I can’t even differentiate which is which in the photos. They brought them while I was in the restroom, so they were slightly melted upon my return. No mattter, they were delicious. Rob got the Insight Yuzu Pale Ale Sorbet (really!) and I got the Cardamom Ice Cream. Both were creamy and delicious; but the cardamom ice cream was the favorite of the two!

Rob loved everything about this restaurant, which I knew he would. I think that sometimes it’s the small online menu that turns him off when I suggest a restaurant. This Living Social Deal allowed him to experience the restaurant to its fullest.

But I still need to make it to the Library down stairs! The Library is to Marin like Parlour is to Borough and Marvel Bar is to Bachelor Farmer. (I believe.)

Happy Hour is available in the bar and in the Library (when open) Monday through Saturday from 3pm to 6pm and 10pm to 12am. There is no HH on Sunday, but there is the Sunday Supper. Rob hates the word supper, but I think he’d still go with it because it’s specific three course meal for just $20 per person. This includes only a few featured items, so it’s best to check ahead. They post the menu on line every week. You can add a bottle of their Marin Label House Wine for just $12!

What brings you into a restaurant you haven’t tried yet?

Cheers~
Carrie

 

 

 

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New Orleans: Home of the Cocktail

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The last time I was in New Orleans, I tried the famous Pat O’Brien’s Hurricane, which I did not like. I stuck with wine at dinner and enjoyed a cider or two at the Irish Pub when we went out. I was younger then. My palate had not yet developed, nor did I even know this:

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{Source: Lonely Planet New Orleans 2012 – highly recommended!}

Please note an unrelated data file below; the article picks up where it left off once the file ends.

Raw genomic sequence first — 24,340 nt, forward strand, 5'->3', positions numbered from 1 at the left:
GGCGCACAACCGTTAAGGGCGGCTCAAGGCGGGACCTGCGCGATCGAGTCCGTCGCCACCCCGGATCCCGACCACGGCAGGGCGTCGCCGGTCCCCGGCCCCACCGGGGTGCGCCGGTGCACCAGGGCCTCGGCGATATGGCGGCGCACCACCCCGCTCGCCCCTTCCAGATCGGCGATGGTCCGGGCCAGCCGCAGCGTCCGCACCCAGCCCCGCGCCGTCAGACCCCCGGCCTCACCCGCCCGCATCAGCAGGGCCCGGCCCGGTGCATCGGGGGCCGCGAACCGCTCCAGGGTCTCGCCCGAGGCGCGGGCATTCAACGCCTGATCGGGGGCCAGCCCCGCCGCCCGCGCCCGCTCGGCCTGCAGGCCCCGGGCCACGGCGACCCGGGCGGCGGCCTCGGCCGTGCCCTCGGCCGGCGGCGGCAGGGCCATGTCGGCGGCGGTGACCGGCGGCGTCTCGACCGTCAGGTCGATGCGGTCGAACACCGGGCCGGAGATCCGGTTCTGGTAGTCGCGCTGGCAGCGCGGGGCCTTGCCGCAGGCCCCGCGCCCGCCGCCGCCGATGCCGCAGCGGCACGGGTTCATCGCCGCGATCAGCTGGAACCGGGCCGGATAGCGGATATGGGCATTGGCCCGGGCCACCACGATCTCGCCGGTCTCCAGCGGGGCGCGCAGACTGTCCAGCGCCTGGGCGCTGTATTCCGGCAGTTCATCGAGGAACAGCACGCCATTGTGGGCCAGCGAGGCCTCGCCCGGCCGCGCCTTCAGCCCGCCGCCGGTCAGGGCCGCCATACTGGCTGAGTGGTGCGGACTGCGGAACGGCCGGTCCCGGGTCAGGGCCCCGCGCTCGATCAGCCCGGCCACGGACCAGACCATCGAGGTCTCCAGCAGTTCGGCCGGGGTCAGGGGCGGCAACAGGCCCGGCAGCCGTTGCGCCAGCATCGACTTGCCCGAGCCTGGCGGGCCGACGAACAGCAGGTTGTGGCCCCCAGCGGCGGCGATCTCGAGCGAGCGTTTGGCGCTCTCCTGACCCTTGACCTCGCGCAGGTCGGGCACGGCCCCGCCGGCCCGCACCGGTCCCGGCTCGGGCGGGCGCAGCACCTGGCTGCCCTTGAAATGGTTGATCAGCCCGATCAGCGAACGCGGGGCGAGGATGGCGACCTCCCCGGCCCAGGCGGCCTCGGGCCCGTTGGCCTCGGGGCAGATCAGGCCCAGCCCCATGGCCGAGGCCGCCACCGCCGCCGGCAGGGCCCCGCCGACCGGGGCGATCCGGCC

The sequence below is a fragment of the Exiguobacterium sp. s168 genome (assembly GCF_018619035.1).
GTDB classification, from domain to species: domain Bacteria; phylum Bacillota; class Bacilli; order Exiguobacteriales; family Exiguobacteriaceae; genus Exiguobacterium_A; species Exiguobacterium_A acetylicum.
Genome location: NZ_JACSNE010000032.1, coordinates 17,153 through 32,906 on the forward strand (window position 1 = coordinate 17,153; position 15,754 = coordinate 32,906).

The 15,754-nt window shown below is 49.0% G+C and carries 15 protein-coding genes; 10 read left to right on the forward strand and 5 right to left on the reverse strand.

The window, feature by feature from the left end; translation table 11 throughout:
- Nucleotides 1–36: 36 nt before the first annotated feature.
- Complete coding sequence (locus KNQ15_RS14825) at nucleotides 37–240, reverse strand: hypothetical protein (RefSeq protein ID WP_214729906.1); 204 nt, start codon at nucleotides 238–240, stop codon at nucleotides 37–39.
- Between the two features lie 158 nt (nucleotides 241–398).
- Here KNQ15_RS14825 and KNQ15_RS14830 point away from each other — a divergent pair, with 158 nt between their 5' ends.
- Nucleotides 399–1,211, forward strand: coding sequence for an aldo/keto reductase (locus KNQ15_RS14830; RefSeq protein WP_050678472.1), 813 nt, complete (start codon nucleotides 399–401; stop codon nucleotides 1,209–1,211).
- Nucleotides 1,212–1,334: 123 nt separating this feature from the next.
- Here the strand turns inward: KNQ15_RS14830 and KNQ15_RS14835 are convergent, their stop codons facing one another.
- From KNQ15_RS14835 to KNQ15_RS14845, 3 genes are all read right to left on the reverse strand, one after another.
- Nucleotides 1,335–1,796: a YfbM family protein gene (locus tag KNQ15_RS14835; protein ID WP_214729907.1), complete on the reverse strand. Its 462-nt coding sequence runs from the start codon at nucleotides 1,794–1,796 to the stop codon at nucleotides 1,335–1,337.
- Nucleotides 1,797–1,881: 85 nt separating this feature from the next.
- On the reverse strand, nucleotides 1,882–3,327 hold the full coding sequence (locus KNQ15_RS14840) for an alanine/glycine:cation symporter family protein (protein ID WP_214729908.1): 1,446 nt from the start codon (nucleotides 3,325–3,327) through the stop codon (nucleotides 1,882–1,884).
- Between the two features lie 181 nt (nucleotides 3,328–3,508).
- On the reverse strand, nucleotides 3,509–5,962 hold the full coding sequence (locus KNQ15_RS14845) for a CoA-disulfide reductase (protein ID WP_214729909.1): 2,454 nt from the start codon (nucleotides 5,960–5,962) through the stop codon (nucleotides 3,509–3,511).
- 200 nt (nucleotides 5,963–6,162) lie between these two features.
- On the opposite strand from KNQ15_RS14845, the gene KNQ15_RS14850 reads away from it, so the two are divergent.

Flash forward 12 years later and I’m ready to try said Sazerac. I’ve enjoyed a few craft cocktails in the Twin Cities, notably at the Bradstreet Crafthouse, Eat Street Social, Ward 6 and Tongue in Cheek. But I’m no mixologist. Half the time I’m not even sure what makes a cocktail taste better or different. But I did know I wanted to try some of the local drinks in New Orleans where they originated.

This wasn’t something we planned to do before we went to NOLA, but it just happened: Cocktail Bar Hopping!

When you are in New Orleans, you do a lot of walking. Wandering aimlessly throughout the French Quarter and around Jackson Square is a lovely way to admire the architecture and street musicians or pop into an art gallery or antique shop.

But during some downtime on our trip, I decided to take a map and pinpoint all of the places I had read about in my guidebook and online. I had already resigned to the fact that we didn’t have enough stomachs to try all of New Orleans cuisine we wanted to sample. The same was going to be true for cocktails.

But we could at least pop into a joint if we stumbled across one we recognized!

The bars and restaurants listed in this post are ones where we stopped just for a drink. Each stop was a one-and-done sort of experience so that we could check a lot of boxes! You’ll see more fun cocktails included with a few more restaurants in posts to come. For lack of a better way to organize, I’m listing them alphabetically.

NOTE: This was not a crawl! These were locales where we stopped over the course of our four five day trip. A 3-martini lunch was quite enough, thank you very much.

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Arnaud’s French 75

This is where the French 75 cocktail was concocted… Well, at least their version, which is made with cognac, sugar, lemon juice and champagne.

The first time we popped in, we couldn’t even fit through the door because it was so packed. We tried again on another occasion. While there was still no place to sit, we were satisfied with standing room only. A waiter took our order for the bar’s namesake cocktail.

While waiting, I admired the decor. I just love these monkey lamps!

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I love the classy ambiance in this place. It could’ve even been romantic if we had a seat on one of the couches. The French 75 is known to make the best cocktails in the city. I’m sure they have some other tasty ones on the menu. But our $28 bill for two cocktails that tasted mainly of lemon didn’t thrill us.

And a note from the bathroom:

{Yes, those are pink tiles. I did not alter the photo in any way.}

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Molly’s at The Market